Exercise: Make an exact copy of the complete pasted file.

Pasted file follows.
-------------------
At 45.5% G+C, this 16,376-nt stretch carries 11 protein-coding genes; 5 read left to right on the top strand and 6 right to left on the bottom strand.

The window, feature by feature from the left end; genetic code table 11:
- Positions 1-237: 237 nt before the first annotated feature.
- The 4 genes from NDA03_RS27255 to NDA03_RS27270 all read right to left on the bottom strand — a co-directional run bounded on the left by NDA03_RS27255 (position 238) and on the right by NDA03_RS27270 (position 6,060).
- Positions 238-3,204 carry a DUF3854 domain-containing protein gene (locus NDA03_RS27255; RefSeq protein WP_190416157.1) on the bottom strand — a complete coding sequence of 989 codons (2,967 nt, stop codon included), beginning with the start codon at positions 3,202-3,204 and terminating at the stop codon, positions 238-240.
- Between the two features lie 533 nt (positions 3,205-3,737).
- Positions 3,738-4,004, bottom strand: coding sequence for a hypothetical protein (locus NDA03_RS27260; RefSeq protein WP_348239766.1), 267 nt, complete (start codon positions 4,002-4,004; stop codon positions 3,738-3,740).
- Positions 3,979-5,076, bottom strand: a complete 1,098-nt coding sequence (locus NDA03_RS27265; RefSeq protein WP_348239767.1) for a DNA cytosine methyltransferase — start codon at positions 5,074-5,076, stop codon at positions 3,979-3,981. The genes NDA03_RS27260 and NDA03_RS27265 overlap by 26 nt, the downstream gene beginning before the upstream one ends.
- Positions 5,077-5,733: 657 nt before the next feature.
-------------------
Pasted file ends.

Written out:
At 45.5% G+C, this 16,376-nt stretch carries 11 protein-coding genes; 5 read left to right on the top strand and 6 right to left on the bottom strand.

The window, feature by feature from the left end; genetic code table 11:
- Positions 1-237: 237 nt before the first annotated feature.
- The 4 genes from NDA03_RS27255 to NDA03_RS27270 all read right to left on the bottom strand — a co-directional run bounded on the left by NDA03_RS27255 (position 238) and on the right by NDA03_RS27270 (position 6,060).
- Positions 238-3,204 carry a DUF3854 domain-containing protein gene (locus NDA03_RS27255; RefSeq protein WP_190416157.1) on the bottom strand — a complete coding sequence of 989 codons (2,967 nt, stop codon included), beginning with the start codon at positions 3,202-3,204 and terminating at the stop codon, positions 238-240.
- Between the two features lie 533 nt (positions 3,205-3,737).
- Positions 3,738-4,004, bottom strand: coding sequence for a hypothetical protein (locus NDA03_RS27260; RefSeq protein WP_348239766.1), 267 nt, complete (start codon positions 4,002-4,004; stop codon positions 3,738-3,740).
- Positions 3,979-5,076, bottom strand: a complete 1,098-nt coding sequence (locus NDA03_RS27265; RefSeq protein WP_348239767.1) for a DNA cytosine methyltransferase — start codon at positions 5,074-5,076, stop codon at positions 3,979-3,981. The genes NDA03_RS27260 and NDA03_RS27265 overlap by 26 nt, the downstream gene beginning before the upstream one ends.
- Positions 5,077-5,733: 657 nt before the next feature.